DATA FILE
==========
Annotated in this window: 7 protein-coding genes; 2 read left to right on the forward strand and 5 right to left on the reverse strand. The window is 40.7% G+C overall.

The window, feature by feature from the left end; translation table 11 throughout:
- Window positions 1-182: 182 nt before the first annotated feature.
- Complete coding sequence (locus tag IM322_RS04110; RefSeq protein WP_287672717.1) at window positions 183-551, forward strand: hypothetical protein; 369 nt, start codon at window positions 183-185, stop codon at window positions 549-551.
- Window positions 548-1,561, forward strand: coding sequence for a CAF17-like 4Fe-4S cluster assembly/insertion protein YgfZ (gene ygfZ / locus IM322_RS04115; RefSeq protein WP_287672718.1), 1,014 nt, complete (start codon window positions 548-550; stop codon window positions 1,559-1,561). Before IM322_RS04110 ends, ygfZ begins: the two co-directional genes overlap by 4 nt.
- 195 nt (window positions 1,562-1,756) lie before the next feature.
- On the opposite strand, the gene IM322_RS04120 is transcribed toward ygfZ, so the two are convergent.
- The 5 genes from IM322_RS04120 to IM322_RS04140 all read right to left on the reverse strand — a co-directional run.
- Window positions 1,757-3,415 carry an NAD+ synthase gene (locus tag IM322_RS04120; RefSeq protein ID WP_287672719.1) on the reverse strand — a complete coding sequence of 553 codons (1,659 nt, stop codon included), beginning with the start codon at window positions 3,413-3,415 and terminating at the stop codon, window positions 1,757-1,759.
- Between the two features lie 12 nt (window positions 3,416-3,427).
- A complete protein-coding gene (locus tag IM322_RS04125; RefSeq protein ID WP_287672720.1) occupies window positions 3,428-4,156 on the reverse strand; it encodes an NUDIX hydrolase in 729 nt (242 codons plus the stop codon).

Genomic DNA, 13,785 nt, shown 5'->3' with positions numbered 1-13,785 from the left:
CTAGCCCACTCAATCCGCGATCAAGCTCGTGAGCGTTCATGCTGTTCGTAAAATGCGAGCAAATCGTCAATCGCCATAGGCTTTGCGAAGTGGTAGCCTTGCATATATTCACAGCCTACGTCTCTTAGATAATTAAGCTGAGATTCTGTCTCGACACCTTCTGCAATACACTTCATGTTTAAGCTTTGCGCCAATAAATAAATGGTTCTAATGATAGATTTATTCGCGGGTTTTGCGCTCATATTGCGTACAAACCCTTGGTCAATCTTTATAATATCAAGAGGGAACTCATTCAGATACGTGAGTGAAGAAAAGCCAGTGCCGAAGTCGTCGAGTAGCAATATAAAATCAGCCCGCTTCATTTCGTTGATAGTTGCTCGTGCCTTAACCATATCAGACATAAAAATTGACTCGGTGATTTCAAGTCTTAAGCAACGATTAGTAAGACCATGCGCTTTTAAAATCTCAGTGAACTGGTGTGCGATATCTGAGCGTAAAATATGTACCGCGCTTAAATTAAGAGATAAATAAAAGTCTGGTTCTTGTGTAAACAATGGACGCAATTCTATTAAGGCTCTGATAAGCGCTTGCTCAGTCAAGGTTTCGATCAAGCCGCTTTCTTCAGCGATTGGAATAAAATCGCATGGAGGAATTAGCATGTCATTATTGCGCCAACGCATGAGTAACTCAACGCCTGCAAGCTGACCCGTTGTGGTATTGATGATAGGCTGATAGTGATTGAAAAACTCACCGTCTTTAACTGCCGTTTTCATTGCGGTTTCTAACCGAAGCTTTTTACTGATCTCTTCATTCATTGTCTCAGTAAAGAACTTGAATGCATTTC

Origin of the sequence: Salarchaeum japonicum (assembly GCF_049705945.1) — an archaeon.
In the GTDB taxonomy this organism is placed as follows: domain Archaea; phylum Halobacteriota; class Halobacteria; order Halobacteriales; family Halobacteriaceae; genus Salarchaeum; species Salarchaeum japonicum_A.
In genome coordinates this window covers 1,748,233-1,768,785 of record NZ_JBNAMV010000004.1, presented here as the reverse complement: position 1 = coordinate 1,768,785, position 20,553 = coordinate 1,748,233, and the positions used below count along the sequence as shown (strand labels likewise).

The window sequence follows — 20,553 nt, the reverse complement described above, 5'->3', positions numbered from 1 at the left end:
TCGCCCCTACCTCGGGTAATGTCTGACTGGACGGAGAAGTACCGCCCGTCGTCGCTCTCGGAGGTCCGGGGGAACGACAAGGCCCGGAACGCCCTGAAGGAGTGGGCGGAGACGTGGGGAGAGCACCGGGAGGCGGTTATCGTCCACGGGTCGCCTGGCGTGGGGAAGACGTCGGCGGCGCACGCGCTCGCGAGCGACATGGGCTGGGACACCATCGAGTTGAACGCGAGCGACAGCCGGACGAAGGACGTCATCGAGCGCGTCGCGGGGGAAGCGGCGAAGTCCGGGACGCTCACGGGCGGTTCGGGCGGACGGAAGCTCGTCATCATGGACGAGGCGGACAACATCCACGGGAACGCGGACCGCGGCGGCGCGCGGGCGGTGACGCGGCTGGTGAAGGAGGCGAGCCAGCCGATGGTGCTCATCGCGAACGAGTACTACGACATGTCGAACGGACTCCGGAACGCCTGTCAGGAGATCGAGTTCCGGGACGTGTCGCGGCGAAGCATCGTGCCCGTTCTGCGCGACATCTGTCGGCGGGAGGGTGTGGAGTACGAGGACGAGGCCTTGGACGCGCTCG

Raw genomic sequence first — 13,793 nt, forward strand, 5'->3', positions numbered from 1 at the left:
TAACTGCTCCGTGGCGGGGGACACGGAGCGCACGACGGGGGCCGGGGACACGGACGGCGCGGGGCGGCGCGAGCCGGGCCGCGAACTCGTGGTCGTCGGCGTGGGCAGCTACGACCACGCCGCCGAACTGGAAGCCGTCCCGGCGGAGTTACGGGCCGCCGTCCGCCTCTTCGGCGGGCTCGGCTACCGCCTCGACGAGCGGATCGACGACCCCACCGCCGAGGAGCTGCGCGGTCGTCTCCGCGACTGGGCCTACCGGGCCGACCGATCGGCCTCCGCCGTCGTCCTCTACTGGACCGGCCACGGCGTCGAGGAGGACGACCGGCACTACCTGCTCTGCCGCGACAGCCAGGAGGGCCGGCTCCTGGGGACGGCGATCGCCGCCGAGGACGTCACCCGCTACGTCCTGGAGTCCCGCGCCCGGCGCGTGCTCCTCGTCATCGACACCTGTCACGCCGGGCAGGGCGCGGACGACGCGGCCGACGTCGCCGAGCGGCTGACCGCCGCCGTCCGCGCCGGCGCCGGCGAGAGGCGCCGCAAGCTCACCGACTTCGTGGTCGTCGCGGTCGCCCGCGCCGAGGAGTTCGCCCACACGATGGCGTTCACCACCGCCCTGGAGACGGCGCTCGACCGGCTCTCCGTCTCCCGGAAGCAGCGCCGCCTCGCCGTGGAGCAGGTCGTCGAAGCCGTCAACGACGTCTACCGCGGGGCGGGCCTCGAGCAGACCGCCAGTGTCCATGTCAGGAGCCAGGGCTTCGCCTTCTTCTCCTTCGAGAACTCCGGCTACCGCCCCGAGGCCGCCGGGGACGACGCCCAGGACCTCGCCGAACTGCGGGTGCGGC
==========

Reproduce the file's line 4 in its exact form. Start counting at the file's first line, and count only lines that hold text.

- Complete coding sequence (locus tag IM322_RS04110; RefSeq protein WP_287672717.1) at window positions 183-551, forward strand: hypothetical protein; 369 nt, start codon at window positions 183-185, stop codon at window positions 549-551.